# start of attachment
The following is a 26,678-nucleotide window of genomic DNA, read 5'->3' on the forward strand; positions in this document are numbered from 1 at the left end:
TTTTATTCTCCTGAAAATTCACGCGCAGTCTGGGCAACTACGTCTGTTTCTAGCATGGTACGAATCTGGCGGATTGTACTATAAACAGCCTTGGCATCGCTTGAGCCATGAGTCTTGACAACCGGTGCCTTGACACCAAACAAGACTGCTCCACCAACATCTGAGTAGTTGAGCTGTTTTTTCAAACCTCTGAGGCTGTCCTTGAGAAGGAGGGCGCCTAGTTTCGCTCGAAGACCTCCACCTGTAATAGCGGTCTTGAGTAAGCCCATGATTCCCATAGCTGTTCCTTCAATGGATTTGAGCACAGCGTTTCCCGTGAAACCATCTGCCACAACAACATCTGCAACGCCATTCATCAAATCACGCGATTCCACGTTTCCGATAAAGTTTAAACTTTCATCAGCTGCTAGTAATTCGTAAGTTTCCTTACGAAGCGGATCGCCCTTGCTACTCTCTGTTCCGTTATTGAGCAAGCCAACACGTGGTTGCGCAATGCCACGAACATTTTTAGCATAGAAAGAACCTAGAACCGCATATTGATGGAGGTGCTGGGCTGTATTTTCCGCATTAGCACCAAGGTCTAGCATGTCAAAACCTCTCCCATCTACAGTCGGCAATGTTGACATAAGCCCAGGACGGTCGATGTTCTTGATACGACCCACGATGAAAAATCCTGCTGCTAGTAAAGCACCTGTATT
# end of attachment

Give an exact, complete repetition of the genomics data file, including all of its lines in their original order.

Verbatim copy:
The following is a 26,678-nucleotide window of genomic DNA, read 5'->3' on the forward strand; positions in this document are numbered from 1 at the left end:
TTTTATTCTCCTGAAAATTCACGCGCAGTCTGGGCAACTACGTCTGTTTCTAGCATGGTACGAATCTGGCGGATTGTACTATAAACAGCCTTGGCATCGCTTGAGCCATGAGTCTTGACAACCGGTGCCTTGACACCAAACAAGACTGCTCCACCAACATCTGAGTAGTTGAGCTGTTTTTTCAAACCTCTGAGGCTGTCCTTGAGAAGGAGGGCGCCTAGTTTCGCTCGAAGACCTCCACCTGTAATAGCGGTCTTGAGTAAGCCCATGATTCCCATAGCTGTTCCTTCAATGGATTTGAGCACAGCGTTTCCCGTGAAACCATCTGCCACAACAACATCTGCAACGCCATTCATCAAATCACGCGATTCCACGTTTCCGATAAAGTTTAAACTTTCATCAGCTGCTAGTAATTCGTAAGTTTCCTTACGAAGCGGATCGCCCTTGCTACTCTCTGTTCCGTTATTGAGCAAGCCAACACGTGGTTGCGCAATGCCACGAACATTTTTAGCATAGAAAGAACCTAGAACCGCATATTGATGGAGGTGCTGGGCTGTATTTTCCGCATTAGCACCAAGGTCTAGCATGTCAAAACCTCTCCCATCTACAGTCGGCAATGTTGACATAAGCCCAGGACGGTCGATGTTCTTGATACGACCCACGATGAAAAATCCTGCTGCTAGTAAAGCACCTGTATT